Neutron star pulsations may be a detectable source of gravitational radiation. The pulsations can be excited after a core collapse or during the final stages of a neutron star binary system coalescence. Rapidly rotating neutron stars are unstable to the emission of detectable gravitational waves for a short time after their formation. The identification of gravitational waves produced by a neutron star can lead to the determination of its mass and radius and several such determinations can help reconstruct the equation of state of matter at very high energy densities .
The oscillations of relativistic stars are actually a non-linear phenomenon; their numerical computation would require a full 3-D relativistic hydrodynamics code, which is not yet available. However, apart from the initial oscillations following core collapse, the oscillations of an equilibrium star are of small magnitude compared to its radius; it will suffice to approximate them as linear perturbations. Such perturbations can be described in two equivalent ways. In the Lagrangian approach, one studies the changes in a given fluid element as it oscillates about its equilibrium position. In the Eulerian approach, one studies the change in fluid variables at a fixed point in space. Both approaches have their strengths and weaknesses.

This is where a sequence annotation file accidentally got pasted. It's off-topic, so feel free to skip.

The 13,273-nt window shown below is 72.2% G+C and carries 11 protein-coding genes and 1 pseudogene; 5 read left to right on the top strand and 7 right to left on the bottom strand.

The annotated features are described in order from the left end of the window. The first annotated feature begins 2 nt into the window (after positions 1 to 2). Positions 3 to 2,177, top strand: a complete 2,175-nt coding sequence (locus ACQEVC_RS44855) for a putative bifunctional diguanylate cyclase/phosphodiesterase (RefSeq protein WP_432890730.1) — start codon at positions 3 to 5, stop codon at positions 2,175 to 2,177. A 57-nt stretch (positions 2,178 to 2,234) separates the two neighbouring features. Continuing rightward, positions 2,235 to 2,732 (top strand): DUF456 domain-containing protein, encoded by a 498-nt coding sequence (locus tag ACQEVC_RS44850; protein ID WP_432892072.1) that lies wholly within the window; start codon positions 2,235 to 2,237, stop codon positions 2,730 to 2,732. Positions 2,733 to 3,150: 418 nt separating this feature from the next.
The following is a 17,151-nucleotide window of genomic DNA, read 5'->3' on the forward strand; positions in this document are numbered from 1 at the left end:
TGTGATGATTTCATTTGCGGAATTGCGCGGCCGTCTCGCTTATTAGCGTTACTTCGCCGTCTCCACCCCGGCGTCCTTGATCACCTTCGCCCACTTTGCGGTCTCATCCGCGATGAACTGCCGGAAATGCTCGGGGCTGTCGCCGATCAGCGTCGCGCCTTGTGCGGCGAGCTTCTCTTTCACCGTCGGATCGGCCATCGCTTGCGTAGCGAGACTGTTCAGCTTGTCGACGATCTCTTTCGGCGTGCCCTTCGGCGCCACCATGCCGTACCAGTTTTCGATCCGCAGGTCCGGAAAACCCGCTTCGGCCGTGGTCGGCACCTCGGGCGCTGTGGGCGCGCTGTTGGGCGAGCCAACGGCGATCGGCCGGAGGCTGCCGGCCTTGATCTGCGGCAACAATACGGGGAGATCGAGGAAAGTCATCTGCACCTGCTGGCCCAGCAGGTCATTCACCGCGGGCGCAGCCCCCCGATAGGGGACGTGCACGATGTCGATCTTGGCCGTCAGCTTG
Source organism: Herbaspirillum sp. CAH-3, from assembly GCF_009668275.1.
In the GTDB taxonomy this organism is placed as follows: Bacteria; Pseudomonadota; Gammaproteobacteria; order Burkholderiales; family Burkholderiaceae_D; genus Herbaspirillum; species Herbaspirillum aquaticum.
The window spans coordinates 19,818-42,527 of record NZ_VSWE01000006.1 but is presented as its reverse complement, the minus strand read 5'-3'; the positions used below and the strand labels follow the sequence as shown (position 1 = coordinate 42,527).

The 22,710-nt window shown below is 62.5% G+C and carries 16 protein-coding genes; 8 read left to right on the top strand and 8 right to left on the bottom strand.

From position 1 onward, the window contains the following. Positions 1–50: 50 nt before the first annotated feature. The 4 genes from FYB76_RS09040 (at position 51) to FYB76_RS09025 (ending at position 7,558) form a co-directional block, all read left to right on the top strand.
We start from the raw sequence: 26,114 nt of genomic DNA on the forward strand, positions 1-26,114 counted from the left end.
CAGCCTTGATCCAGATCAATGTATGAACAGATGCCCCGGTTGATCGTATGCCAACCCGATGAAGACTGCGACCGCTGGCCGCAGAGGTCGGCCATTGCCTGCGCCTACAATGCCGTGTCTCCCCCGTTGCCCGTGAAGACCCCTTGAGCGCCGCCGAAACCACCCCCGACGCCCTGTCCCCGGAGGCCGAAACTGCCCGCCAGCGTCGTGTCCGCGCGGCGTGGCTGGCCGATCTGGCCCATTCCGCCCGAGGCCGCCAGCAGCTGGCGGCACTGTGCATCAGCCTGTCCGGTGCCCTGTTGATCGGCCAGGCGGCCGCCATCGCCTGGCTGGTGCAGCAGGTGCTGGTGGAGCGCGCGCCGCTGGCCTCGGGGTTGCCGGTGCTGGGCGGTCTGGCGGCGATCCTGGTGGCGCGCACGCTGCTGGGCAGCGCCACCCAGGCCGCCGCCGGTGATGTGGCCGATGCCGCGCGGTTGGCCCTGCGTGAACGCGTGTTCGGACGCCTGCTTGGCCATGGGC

In the Newtonian limit, the Lagrangian approach has been used to develop variational principles [77, 78], but the Eulerian approach proved to be more suitable for numerical computations of mode frequencies and eigenfunctions [79, 80, 81, 82, 83]. Clement  used the Lagrangian approach to obtain axisymmetric normal modes of rotating stars, while nonaxisymmetric solutions were obtained in the Lagrangian approach by Imamura et al.  and in the Eulerian approach by Managan  and Ipser and Lindblom .
|Rotating Stars in Relativity
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